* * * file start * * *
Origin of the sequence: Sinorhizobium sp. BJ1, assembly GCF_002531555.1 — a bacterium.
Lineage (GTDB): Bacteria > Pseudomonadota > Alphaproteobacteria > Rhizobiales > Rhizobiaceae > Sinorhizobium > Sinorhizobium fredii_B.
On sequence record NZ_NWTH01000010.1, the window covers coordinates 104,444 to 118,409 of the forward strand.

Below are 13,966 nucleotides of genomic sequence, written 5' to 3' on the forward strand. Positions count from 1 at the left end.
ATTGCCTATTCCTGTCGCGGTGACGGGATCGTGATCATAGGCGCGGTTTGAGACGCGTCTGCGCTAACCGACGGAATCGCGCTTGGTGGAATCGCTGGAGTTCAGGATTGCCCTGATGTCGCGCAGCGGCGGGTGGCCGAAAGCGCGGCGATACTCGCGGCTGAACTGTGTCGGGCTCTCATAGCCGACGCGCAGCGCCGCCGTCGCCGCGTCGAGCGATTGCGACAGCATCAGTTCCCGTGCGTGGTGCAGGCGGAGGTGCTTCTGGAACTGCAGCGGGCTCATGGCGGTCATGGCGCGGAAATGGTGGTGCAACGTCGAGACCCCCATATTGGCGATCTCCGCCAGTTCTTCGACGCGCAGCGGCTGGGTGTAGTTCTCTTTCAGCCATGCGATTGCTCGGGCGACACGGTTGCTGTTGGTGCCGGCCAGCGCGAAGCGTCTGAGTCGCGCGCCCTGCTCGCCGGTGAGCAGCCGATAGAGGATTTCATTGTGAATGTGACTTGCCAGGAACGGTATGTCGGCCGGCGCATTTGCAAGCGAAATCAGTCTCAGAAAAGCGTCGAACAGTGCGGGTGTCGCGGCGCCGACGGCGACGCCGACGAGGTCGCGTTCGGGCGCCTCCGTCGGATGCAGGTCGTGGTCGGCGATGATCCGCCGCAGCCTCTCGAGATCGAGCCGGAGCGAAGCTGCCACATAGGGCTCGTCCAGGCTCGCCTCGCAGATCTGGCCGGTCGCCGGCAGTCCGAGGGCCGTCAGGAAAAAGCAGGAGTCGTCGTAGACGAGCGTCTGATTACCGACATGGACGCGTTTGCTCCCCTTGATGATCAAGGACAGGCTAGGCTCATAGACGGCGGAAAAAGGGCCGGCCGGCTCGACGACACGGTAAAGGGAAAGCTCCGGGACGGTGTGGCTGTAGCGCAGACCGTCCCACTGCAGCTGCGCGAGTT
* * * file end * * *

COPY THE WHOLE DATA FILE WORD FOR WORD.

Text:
Origin of the sequence: Sinorhizobium sp. BJ1, assembly GCF_002531555.1 — a bacterium.
Lineage (GTDB): Bacteria > Pseudomonadota > Alphaproteobacteria > Rhizobiales > Rhizobiaceae > Sinorhizobium > Sinorhizobium fredii_B.
On sequence record NZ_NWTH01000010.1, the window covers coordinates 104,444 to 118,409 of the forward strand.

Below are 13,966 nucleotides of genomic sequence, written 5' to 3' on the forward strand. Positions count from 1 at the left end.
ATTGCCTATTCCTGTCGCGGTGACGGGATCGTGATCATAGGCGCGGTTTGAGACGCGTCTGCGCTAACCGACGGAATCGCGCTTGGTGGAATCGCTGGAGTTCAGGATTGCCCTGATGTCGCGCAGCGGCGGGTGGCCGAAAGCGCGGCGATACTCGCGGCTGAACTGTGTCGGGCTCTCATAGCCGACGCGCAGCGCCGCCGTCGCCGCGTCGAGCGATTGCGACAGCATCAGTTCCCGTGCGTGGTGCAGGCGGAGGTGCTTCTGGAACTGCAGCGGGCTCATGGCGGTCATGGCGCGGAAATGGTGGTGCAACGTCGAGACCCCCATATTGGCGATCTCCGCCAGTTCTTCGACGCGCAGCGGCTGGGTGTAGTTCTCTTTCAGCCATGCGATTGCTCGGGCGACACGGTTGCTGTTGGTGCCGGCCAGCGCGAAGCGTCTGAGTCGCGCGCCCTGCTCGCCGGTGAGCAGCCGATAGAGGATTTCATTGTGAATGTGACTTGCCAGGAACGGTATGTCGGCCGGCGCATTTGCAAGCGAAATCAGTCTCAGAAAAGCGTCGAACAGTGCGGGTGTCGCGGCGCCGACGGCGACGCCGACGAGGTCGCGTTCGGGCGCCTCCGTCGGATGCAGGTCGTGGTCGGCGATGATCCGCCGCAGCCTCTCGAGATCGAGCCGGAGCGAAGCTGCCACATAGGGCTCGTCCAGGCTCGCCTCGCAGATCTGGCCGGTCGCCGGCAGTCCGAGGGCCGTCAGGAAAAAGCAGGAGTCGTCGTAGACGAGCGTCTGATTACCGACATGGACGCGTTTGCTCCCCTTGATGATCAAGGACAGGCTAGGCTCATAGACGGCGGAAAAAGGGCCGGCCGGCTCGACGACACGGTAAAGGGAAAGCTCCGGGACGGTGTGGCTGTAGCGCAGACCGTCCCACTGCAGCTGCGCGAGTT